Evening before last was a kind of sad gathering for Utah's future former Senator, Republican Bob Bennett. He was defeated for re-election in May, denied his party's endorsement. It seems he is too liberal for Utah.
When the Bush/Cheney Administration proposed draconian wiretapping laws that would violate even elemental rights of ordinary citizens, Bob Bennett was enthusiastic in his support. Six months ago, the Senate Committee on Homeland Security voted to allow gay and lesbian federal employees to name their partners as beneficiaries. It was a matter of such simple fairness that nobody on the committee, Republican or Democrat, liberal or conservative, opposed it. Except Bob Bennett. Three months ago, he tried to hold up health care until the District of Columbia suspended the issuance of marriage licenses to any couple of the same sex. He was defeated on that one. He was more successful in keeping Medicare from negotiating to make drug companies lower prices for seniors. He tried to keep kids from getting medical care. The list goes on and on. He's been a Neanderthal.
The Republican Party in Utah tossed him out of office. Too liberal.
Tuesday evening was a time of reflection, as Bennett spoke to a group in Washington. He predicted a good year for the GOP. They could win control of the Senate. But they will lose big time after that unless they move away from slogans toward solutions. "I find plenty of slogans on the Republican side," he said, "but not very many ideas ... ideology and a demand for absolute party purity endangers our ability to govern once we get into office." He compared partisanship to fans rooting for football teams. "The fight is over who will win the game ... It’s like rooting for the 49ers or the Patriots in the Super Bowl but it really means nothing for the future of the country.”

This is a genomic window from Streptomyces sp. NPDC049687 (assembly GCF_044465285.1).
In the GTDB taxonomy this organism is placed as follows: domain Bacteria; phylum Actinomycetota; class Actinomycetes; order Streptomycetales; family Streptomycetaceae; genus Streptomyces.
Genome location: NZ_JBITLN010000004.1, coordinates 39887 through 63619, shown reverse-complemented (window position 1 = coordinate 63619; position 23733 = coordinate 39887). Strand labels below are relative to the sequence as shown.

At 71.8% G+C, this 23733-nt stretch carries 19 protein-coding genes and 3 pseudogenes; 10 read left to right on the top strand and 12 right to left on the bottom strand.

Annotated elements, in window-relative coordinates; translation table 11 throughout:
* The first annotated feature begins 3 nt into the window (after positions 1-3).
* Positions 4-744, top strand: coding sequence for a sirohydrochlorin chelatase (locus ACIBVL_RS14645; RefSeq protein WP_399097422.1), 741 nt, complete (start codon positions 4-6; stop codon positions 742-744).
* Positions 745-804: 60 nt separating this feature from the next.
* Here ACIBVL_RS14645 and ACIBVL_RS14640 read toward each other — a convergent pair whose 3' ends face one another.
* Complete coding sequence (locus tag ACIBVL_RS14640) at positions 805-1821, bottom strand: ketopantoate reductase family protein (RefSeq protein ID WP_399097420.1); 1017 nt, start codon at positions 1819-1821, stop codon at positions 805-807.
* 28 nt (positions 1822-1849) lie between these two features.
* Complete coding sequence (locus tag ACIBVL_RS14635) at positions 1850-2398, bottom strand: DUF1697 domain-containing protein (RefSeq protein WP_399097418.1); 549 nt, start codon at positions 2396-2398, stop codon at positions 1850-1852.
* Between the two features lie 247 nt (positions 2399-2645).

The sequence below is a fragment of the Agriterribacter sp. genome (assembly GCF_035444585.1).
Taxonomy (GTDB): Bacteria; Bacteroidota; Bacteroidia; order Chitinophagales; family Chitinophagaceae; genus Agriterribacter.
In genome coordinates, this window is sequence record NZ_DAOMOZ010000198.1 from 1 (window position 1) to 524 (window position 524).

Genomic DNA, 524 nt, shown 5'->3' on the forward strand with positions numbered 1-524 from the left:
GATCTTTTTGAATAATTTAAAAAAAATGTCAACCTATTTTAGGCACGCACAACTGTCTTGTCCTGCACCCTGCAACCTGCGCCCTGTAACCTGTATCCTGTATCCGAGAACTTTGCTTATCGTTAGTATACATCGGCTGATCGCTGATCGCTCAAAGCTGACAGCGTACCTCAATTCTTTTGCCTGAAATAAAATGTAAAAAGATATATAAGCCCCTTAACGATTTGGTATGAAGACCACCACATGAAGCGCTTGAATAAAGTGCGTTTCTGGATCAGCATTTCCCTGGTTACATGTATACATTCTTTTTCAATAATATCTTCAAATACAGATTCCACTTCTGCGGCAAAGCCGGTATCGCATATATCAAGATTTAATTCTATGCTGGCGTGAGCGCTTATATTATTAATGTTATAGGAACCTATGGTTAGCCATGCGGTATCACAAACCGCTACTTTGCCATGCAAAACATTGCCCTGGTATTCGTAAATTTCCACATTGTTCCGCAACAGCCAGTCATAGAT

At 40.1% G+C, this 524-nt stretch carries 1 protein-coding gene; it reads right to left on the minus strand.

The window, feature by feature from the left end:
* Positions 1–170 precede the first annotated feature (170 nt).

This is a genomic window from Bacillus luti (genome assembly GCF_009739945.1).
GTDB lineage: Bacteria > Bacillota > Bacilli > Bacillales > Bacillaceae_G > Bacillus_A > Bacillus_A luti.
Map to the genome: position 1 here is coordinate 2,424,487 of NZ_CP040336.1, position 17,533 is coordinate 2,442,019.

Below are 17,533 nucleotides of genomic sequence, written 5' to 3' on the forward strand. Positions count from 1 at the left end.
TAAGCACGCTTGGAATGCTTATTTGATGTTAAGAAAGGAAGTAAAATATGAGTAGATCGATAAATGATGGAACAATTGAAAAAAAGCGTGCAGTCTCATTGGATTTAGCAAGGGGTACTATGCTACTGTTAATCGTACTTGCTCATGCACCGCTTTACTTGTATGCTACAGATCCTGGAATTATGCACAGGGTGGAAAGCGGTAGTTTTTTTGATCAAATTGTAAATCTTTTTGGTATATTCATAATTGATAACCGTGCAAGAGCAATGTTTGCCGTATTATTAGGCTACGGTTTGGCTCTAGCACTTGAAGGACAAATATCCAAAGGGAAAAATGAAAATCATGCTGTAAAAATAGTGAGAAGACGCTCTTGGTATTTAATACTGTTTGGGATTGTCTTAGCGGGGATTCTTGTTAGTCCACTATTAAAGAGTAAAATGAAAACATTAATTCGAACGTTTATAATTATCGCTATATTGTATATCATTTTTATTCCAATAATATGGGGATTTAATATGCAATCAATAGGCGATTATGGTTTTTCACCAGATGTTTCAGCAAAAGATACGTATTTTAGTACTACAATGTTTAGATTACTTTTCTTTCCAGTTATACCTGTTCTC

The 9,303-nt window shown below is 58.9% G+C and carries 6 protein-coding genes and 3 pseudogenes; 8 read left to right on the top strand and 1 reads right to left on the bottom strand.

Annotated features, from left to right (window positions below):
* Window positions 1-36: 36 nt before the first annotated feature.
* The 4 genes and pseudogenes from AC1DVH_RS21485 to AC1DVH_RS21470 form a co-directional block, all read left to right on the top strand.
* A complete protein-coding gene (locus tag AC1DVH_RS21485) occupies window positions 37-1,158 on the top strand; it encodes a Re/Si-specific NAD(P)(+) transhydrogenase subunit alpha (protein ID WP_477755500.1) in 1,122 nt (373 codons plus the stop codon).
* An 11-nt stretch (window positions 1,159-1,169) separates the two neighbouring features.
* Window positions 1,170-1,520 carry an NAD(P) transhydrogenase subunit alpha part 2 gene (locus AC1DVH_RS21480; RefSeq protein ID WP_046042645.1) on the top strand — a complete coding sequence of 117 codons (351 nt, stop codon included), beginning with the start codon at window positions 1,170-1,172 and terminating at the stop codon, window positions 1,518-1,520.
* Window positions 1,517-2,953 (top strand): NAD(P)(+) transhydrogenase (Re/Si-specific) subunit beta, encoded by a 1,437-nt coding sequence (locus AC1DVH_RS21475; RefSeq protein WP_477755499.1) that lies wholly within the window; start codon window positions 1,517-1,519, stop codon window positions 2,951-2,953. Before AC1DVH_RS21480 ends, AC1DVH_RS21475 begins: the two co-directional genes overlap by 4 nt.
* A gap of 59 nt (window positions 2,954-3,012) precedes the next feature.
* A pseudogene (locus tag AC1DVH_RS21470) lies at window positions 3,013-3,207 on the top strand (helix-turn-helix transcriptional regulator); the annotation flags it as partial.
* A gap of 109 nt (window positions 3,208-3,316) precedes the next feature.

That same day, Chris Christie, the new Republican Governor of New Jersey, spoke independently of Senator Bennett, but struck a few of the same themes. He suggested Republicans need to move beyond demagoguery on issues ranging from immigration to fiscal responsibility and learn to talk to voters on an adult level. "Republicans have to rebrand themselves credibly with the candidates they run, and what they espouse."
Both Republicans were frank and honest. Both suggested that a change in approach is needed for the GOP to succeed in coming years. Both shared a common flaw in their analyses. The current Republican strategy of stirring up the base is not a strategy. It is a sociological phenomenon: driving out the impure, becoming extremist, driving more out, thereby becoming more extremist. Like a group of demented TV highlanders, the GOP has become perpetually self-consuming. In the end there can be only none.
Utah GOP chairman Dave Hansen was sympathetic to the ousted Senator Bennett. He disagreed about whether the GOP has good workable ideas. "They’re out there," he said. Sounds Freudian. The party is getting to be more out there every day.
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I feel sorry for the few honest, sane men left in that tent. There's a place for principled conservatism, but it is not apparently within today's GOP.
Long-term, winning the Senate is the worst thing that could happen to them. Owning the Senate would force them to govern, and you can't govern with slogans. Besides, divided government almost always makes the President look saner by comparison, and a continuing recovery is going to make him look pretty good anyway.
Both elections are a long way off. But from what I can see in my cracked and cloudy crystal ball, the Republicans will win a few seats in 2010, and fall under a steamroller for 2012. It will take them a full generation to recover.
Let us think of the daily news, weekly news, etc. as a city, and the Neanderthal as one of its citizens, and I as another. When Bob Bennett, as I call him facetiously, tried to create a ban on children consulting doctors, as is often the case, I was out of town. It sounds very intriguing, though. Tell me more!
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